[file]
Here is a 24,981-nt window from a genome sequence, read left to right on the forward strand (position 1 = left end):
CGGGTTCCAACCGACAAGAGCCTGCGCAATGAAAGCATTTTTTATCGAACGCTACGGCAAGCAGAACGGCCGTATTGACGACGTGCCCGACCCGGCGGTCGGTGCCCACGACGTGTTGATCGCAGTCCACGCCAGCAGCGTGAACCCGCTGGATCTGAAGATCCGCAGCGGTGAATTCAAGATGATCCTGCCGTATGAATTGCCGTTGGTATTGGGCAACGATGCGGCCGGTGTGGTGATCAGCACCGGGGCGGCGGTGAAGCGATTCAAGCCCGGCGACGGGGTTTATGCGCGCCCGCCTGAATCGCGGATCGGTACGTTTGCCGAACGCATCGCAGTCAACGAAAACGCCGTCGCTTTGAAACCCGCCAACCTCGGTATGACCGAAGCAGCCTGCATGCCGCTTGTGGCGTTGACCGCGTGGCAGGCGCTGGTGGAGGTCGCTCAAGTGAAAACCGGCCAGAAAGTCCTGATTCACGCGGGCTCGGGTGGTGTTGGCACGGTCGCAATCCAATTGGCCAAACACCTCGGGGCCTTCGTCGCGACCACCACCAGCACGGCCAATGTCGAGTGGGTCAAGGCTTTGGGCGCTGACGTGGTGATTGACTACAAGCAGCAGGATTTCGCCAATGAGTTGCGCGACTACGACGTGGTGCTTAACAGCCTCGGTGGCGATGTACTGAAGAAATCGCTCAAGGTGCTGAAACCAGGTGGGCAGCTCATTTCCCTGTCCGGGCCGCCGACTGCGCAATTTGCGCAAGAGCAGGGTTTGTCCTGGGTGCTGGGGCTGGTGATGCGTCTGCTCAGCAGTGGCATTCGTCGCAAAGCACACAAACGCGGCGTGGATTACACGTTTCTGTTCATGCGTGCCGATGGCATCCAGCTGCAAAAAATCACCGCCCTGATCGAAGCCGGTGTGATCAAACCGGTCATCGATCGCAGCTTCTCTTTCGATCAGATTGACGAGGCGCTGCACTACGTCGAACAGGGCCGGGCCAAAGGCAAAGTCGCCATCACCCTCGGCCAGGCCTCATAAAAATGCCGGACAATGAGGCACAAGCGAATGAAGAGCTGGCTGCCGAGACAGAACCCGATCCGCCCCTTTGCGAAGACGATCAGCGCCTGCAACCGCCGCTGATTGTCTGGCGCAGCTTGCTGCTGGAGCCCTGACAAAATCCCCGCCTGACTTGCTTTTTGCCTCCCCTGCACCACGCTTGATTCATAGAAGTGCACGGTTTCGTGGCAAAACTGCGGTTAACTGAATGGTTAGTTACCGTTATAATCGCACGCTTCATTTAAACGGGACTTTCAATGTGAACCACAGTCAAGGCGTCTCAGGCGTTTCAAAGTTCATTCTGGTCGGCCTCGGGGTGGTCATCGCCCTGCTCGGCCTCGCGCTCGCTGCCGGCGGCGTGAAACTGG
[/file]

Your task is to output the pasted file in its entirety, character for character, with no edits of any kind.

Here is a 24,981-nt window from a genome sequence, read left to right on the forward strand (position 1 = left end):
CGGGTTCCAACCGACAAGAGCCTGCGCAATGAAAGCATTTTTTATCGAACGCTACGGCAAGCAGAACGGCCGTATTGACGACGTGCCCGACCCGGCGGTCGGTGCCCACGACGTGTTGATCGCAGTCCACGCCAGCAGCGTGAACCCGCTGGATCTGAAGATCCGCAGCGGTGAATTCAAGATGATCCTGCCGTATGAATTGCCGTTGGTATTGGGCAACGATGCGGCCGGTGTGGTGATCAGCACCGGGGCGGCGGTGAAGCGATTCAAGCCCGGCGACGGGGTTTATGCGCGCCCGCCTGAATCGCGGATCGGTACGTTTGCCGAACGCATCGCAGTCAACGAAAACGCCGTCGCTTTGAAACCCGCCAACCTCGGTATGACCGAAGCAGCCTGCATGCCGCTTGTGGCGTTGACCGCGTGGCAGGCGCTGGTGGAGGTCGCTCAAGTGAAAACCGGCCAGAAAGTCCTGATTCACGCGGGCTCGGGTGGTGTTGGCACGGTCGCAATCCAATTGGCCAAACACCTCGGGGCCTTCGTCGCGACCACCACCAGCACGGCCAATGTCGAGTGGGTCAAGGCTTTGGGCGCTGACGTGGTGATTGACTACAAGCAGCAGGATTTCGCCAATGAGTTGCGCGACTACGACGTGGTGCTTAACAGCCTCGGTGGCGATGTACTGAAGAAATCGCTCAAGGTGCTGAAACCAGGTGGGCAGCTCATTTCCCTGTCCGGGCCGCCGACTGCGCAATTTGCGCAAGAGCAGGGTTTGTCCTGGGTGCTGGGGCTGGTGATGCGTCTGCTCAGCAGTGGCATTCGTCGCAAAGCACACAAACGCGGCGTGGATTACACGTTTCTGTTCATGCGTGCCGATGGCATCCAGCTGCAAAAAATCACCGCCCTGATCGAAGCCGGTGTGATCAAACCGGTCATCGATCGCAGCTTCTCTTTCGATCAGATTGACGAGGCGCTGCACTACGTCGAACAGGGCCGGGCCAAAGGCAAAGTCGCCATCACCCTCGGCCAGGCCTCATAAAAATGCCGGACAATGAGGCACAAGCGAATGAAGAGCTGGCTGCCGAGACAGAACCCGATCCGCCCCTTTGCGAAGACGATCAGCGCCTGCAACCGCCGCTGATTGTCTGGCGCAGCTTGCTGCTGGAGCCCTGACAAAATCCCCGCCTGACTTGCTTTTTGCCTCCCCTGCACCACGCTTGATTCATAGAAGTGCACGGTTTCGTGGCAAAACTGCGGTTAACTGAATGGTTAGTTACCGTTATAATCGCACGCTTCATTTAAACGGGACTTTCAATGTGAACCACAGTCAAGGCGTCTCAGGCGTTTCAAAGTTCATTCTGGTCGGCCTCGGGGTGGTCATCGCCCTGCTCGGCCTCGCGCTCGCTGCCGGCGGCGTGAAACTGG